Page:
Optics, sensors, and high tech components that relied on western imports are the main reason. Sourcing the materials while under stringent sanctions has slowed production. It’s the main reason that Russia is refurbishing more T-54s instead of T-64s. T-64 and T-72, despite having far more hulls lying around, have more complex electronics that Russia is struggling to source. This is exacerbated by the need for mechanical components for civilian and military industry, which has suffered greatly under the sudden increase in demand for war fighting material. Poor morale and lack of motivation on the Homefront (soaring prices for food, cars, and gas) makes the average Russian care less about fighting the poorest country in Europe, and more about making it through the week. Their industrial base is on the struggle bus, and they have few allies to turn to for donations.

  58. 1 month ago
    Anonymous

    There is too much to discuss, if you want an honest response. But I'll address just this one point here:
    >Their tank program for the T-14 has maybe had some ups and downs, but production on those should be rolling soon.
    They planned to have two thousand of them by 2020. They don't even have fifty working tanks. The inherent reason is because they can't afford it because it's an actual new tank and new production, and they can't cheap out on it, because it doesn't share shit with old tech.
    The program (it isn't even about the T-14 tank, it's the whole family of vehicles) was designed in a different time for russia, where they had more and more money each year. Like literal shower of money. Each year oil got more and more expensive, they got more and more revenue. So they've literally extrapolated the line and planned that oil would cost $200+ per barrel. This program was one of the projects which was done assuming basically unlimited funds. Unlimited funds which failed to materialize.
    What most people don't realize is that since mid 90s russia didn't actually produce new tanks. Their "production" is a process of refurbishing/upgrading existing tanks: you tank a basic T-72, upgrade some bits and boom you have a "newly produced" T-72B3, you invest a bit more in upgrades and boom you have a "newly produced" T-90 and so on. A lot of that "production" was literally tanks being taken from the army and deployed back into the army. So you have numbers like "we've produced 200 new tanks" year after year after year, but then you check the number of active tanks in the army and the number didn't really change kek, because no "new" tanks were actually made.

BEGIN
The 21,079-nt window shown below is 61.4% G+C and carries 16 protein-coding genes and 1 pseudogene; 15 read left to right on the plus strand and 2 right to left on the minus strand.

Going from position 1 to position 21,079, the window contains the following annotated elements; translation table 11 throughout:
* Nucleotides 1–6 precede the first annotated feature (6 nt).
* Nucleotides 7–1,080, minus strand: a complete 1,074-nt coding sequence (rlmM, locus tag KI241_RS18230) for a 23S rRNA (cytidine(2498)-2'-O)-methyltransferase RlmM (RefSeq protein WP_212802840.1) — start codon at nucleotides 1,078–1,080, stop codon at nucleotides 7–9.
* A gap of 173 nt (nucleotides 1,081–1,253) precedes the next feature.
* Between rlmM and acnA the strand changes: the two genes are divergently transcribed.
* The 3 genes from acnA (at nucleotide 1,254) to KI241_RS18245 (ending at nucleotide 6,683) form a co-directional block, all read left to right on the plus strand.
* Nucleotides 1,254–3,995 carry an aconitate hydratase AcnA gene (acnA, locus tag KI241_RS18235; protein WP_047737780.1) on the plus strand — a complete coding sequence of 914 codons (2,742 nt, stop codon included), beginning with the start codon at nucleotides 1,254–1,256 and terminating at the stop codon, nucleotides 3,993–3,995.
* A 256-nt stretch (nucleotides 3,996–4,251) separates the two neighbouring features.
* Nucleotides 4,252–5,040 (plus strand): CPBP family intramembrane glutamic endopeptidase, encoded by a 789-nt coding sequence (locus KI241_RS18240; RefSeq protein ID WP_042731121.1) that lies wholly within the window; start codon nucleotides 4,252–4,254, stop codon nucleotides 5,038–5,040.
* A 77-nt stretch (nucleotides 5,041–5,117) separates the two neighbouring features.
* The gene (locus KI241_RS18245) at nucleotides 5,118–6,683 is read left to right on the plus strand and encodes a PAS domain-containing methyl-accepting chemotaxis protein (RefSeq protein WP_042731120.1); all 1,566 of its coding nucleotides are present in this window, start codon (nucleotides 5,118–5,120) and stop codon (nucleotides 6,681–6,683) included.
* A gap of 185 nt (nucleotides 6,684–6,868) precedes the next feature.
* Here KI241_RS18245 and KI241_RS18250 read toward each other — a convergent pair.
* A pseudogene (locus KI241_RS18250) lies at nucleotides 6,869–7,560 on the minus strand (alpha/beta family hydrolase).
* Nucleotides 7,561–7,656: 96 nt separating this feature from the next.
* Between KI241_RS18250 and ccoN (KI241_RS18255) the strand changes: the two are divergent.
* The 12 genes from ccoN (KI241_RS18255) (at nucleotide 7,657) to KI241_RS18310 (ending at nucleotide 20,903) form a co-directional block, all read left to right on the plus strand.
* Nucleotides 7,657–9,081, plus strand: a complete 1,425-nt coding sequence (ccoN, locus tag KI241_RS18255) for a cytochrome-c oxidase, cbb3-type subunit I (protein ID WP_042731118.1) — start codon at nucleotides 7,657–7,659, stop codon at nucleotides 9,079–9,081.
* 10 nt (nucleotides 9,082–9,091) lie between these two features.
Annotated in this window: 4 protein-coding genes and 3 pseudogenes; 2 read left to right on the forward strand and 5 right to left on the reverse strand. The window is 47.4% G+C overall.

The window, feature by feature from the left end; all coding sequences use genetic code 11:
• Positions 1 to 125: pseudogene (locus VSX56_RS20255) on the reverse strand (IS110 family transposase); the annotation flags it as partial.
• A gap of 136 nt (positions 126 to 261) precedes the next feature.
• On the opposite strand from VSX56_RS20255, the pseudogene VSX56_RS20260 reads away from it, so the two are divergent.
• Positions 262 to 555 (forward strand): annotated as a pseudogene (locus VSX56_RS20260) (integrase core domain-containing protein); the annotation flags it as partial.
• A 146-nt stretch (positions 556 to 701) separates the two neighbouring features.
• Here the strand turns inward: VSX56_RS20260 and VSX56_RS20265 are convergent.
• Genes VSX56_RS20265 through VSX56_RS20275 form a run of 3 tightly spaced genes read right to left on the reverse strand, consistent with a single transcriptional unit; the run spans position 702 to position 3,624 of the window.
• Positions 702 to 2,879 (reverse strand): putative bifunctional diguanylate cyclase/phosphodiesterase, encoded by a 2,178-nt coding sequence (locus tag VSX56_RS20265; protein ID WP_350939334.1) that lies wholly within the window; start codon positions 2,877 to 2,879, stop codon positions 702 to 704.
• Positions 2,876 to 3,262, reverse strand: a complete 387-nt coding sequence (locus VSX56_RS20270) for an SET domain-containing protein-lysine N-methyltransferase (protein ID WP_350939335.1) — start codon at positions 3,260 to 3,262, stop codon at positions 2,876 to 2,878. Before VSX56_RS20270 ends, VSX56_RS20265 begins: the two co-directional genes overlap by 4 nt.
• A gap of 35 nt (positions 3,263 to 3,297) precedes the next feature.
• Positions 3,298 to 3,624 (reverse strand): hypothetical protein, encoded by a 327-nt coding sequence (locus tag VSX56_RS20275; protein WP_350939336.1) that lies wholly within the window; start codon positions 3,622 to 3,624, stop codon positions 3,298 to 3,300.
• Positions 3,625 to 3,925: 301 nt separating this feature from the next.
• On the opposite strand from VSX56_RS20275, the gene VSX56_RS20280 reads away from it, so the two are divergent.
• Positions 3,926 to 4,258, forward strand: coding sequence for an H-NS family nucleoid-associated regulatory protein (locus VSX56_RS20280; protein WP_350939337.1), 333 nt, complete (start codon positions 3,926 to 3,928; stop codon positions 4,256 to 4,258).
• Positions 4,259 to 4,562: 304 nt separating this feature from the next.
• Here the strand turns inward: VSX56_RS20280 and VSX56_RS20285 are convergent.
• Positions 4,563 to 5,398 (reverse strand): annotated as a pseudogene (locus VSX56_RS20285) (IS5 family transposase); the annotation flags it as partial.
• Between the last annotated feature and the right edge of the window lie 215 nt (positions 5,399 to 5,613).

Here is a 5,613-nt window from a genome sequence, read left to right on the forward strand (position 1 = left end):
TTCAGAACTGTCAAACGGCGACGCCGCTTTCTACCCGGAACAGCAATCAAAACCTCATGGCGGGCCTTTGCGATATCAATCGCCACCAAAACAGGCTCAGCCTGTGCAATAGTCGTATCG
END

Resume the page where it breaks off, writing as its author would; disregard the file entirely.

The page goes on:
At best, this sort of refurbishing/upgrading process was done on old shit from storage (like with bare bone T-72s for example), for example for export contracts. This is what they're currently scrambling to do in larger numbers due to all of the losses they encountered.

  59. 1 month ago
    Anonymous

    This is the Achzarit heavy APC. The IDF built it out of a modded T55 chassis. Russia would have lost many fewer mobiks if they'd converted some of their paper skinned BMPs into APCs using their surplus T55 and T72 hulls.

    A FPV drone with RPG warhead would probably still pen but it would be proof against the basic nade droppers and heavy artillery fragments which wreck regular BMPs.

    Russia's aware of the concept. They had the Bmo-T but they didn't move the engine or flip the front so there was no rear door.

    • 1 month ago
      Anonymous

      >paper skinned BMPs
      A-ha-ha-ha-ha, oh wow. Bruh, go check the MT-LBs and BMDs instead.

    • 1 month ago
      Anonymous

      >They had the Bmo-T but they didn't move the engine or flip the front so there was no rear door.
      What a shitshow

      >paper skinned BMPs
      A-ha-ha-ha-ha, oh wow. Bruh, go check the MT-LBs and BMDs instead.

      The MTLB is just a tracked tractor and is probably the best soviet shitbox out there for what it is. While the BMD's are dog shit, they are air deployable so there's an excuse for being made out of aluminium foil.

      • 1 month ago
        Anonymous

        >The MTLB is just a tracked tractor
        Tell that to all people using them as APC

        • 1 month ago
          Anonymous

          They are just metal boxes.

          • 1 month ago
            Anonymous

            An UAZ bukhanka van is also a metal box

            • 1 month ago
              Anonymous

              Difference is the mtlb floats and gets you through terrain impassable even to tanks

              • 1 month ago
                Anonymous

                Many in russia would say the same thing about bukhanka vans

              • 1 month ago
                Anonymous

                https://www.youtube.com/shorts/RouJtzqjXkU
                you don't appreciate the mtlb's low ground pressure

              • 1 month ago
                Anonymous

                BMP also floats, until it doesn't. Jamie pull up the webm of BMP taking an unintentional dive

              • 1 month ago
                Anonymous

                fricking moron

              • 1 month ago
                Anonymous